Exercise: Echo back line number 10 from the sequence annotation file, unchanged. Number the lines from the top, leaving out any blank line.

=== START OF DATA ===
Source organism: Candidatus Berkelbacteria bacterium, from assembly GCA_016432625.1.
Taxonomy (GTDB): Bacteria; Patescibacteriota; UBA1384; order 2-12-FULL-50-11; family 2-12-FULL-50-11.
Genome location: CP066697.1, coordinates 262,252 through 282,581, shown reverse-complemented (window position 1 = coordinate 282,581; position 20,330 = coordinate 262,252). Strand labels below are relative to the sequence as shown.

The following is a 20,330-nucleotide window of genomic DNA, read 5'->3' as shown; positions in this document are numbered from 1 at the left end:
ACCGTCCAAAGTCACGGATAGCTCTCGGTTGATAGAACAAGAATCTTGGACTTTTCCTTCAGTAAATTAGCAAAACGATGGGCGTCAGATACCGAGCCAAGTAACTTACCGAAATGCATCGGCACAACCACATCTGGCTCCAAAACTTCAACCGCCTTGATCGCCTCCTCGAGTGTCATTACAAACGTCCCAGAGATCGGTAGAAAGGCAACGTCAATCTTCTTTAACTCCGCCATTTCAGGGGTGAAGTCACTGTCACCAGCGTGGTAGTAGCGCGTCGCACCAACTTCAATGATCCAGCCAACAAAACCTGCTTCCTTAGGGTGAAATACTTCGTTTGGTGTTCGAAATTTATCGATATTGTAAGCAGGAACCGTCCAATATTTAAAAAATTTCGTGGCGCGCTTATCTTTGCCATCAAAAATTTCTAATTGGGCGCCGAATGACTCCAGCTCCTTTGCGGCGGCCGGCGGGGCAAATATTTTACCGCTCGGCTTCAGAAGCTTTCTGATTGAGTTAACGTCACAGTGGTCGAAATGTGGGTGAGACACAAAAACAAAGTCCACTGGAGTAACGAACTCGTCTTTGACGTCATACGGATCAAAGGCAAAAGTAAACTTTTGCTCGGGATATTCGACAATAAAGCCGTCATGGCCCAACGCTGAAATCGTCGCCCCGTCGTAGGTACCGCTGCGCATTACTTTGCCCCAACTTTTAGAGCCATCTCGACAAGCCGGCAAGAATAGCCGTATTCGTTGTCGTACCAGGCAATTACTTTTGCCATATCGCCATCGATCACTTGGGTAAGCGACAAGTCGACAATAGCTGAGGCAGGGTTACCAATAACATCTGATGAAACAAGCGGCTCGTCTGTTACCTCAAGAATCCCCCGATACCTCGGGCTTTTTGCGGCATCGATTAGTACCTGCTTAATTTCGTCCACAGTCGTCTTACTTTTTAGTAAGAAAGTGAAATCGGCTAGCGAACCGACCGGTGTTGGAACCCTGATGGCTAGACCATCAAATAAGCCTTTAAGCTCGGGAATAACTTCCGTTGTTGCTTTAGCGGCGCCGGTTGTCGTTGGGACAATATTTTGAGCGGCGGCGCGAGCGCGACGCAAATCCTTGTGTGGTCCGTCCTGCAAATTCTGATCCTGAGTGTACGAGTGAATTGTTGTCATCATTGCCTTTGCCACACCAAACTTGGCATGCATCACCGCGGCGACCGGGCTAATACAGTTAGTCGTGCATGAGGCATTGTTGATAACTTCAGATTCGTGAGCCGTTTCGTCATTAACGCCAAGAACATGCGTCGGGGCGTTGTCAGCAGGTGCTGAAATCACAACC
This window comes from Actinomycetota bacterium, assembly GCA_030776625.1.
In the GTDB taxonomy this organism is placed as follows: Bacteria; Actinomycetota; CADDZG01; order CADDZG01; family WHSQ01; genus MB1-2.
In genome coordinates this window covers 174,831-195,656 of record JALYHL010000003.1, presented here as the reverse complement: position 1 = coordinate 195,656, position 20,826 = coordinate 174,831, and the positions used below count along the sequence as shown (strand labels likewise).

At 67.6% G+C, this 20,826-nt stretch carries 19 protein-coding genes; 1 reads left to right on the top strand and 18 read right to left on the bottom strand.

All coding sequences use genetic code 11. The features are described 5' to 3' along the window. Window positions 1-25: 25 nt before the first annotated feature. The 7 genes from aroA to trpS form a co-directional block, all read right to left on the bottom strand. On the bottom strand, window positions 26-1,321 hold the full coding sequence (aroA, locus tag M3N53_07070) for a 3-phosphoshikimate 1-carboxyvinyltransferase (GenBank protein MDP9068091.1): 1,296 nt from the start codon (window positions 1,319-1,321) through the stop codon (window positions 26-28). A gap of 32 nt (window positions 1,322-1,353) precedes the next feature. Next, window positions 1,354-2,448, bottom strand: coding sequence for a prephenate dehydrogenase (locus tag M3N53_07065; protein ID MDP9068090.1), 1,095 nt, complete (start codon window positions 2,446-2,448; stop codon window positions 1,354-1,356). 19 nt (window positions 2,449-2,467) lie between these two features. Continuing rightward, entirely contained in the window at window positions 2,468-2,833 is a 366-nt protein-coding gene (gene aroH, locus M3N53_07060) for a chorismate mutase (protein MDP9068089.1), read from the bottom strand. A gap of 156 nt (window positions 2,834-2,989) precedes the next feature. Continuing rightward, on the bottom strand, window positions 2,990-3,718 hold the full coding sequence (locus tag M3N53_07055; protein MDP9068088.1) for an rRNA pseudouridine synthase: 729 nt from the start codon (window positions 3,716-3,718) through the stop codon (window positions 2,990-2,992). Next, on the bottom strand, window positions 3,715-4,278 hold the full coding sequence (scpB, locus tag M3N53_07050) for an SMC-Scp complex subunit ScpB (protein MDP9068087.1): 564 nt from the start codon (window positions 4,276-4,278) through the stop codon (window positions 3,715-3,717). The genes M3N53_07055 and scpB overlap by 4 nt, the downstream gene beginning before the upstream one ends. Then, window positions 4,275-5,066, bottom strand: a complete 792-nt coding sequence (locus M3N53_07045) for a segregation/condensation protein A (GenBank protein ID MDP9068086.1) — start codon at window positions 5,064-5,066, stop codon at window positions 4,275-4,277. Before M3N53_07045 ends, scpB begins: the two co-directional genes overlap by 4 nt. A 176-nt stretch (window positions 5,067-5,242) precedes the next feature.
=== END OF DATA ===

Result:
All coding sequences use genetic code 11. The features are described 5' to 3' along the window. Window positions 1-25: 25 nt before the first annotated feature. The 7 genes from aroA to trpS form a co-directional block, all read right to left on the bottom strand. On the bottom strand, window positions 26-1,321 hold the full coding sequence (aroA, locus tag M3N53_07070) for a 3-phosphoshikimate 1-carboxyvinyltransferase (GenBank protein MDP9068091.1): 1,296 nt from the start codon (window positions 1,319-1,321) through the stop codon (window positions 26-28). A gap of 32 nt (window positions 1,322-1,353) precedes the next feature. Next, window positions 1,354-2,448, bottom strand: coding sequence for a prephenate dehydrogenase (locus tag M3N53_07065; protein ID MDP9068090.1), 1,095 nt, complete (start codon window positions 2,446-2,448; stop codon window positions 1,354-1,356). 19 nt (window positions 2,449-2,467) lie between these two features. Continuing rightward, entirely contained in the window at window positions 2,468-2,833 is a 366-nt protein-coding gene (gene aroH, locus M3N53_07060) for a chorismate mutase (protein MDP9068089.1), read from the bottom strand. A gap of 156 nt (window positions 2,834-2,989) precedes the next feature. Continuing rightward, on the bottom strand, window positions 2,990-3,718 hold the full coding sequence (locus tag M3N53_07055; protein MDP9068088.1) for an rRNA pseudouridine synthase: 729 nt from the start codon (window positions 3,716-3,718) through the stop codon (window positions 2,990-2,992). Next, on the bottom strand, window positions 3,715-4,278 hold the full coding sequence (scpB, locus tag M3N53_07050) for an SMC-Scp complex subunit ScpB (protein MDP9068087.1): 564 nt from the start codon (window positions 4,276-4,278) through the stop codon (window positions 3,715-3,717). The genes M3N53_07055 and scpB overlap by 4 nt, the downstream gene beginning before the upstream one ends. Then, window positions 4,275-5,066, bottom strand: a complete 792-nt coding sequence (locus M3N53_07045) for a segregation/condensation protein A (GenBank protein ID MDP9068086.1) — start codon at window positions 5,064-5,066, stop codon at window positions 4,275-4,277. Before M3N53_07045 ends, scpB begins: the two co-directional genes overlap by 4 nt. A 176-nt stretch (window positions 5,067-5,242) precedes the next feature.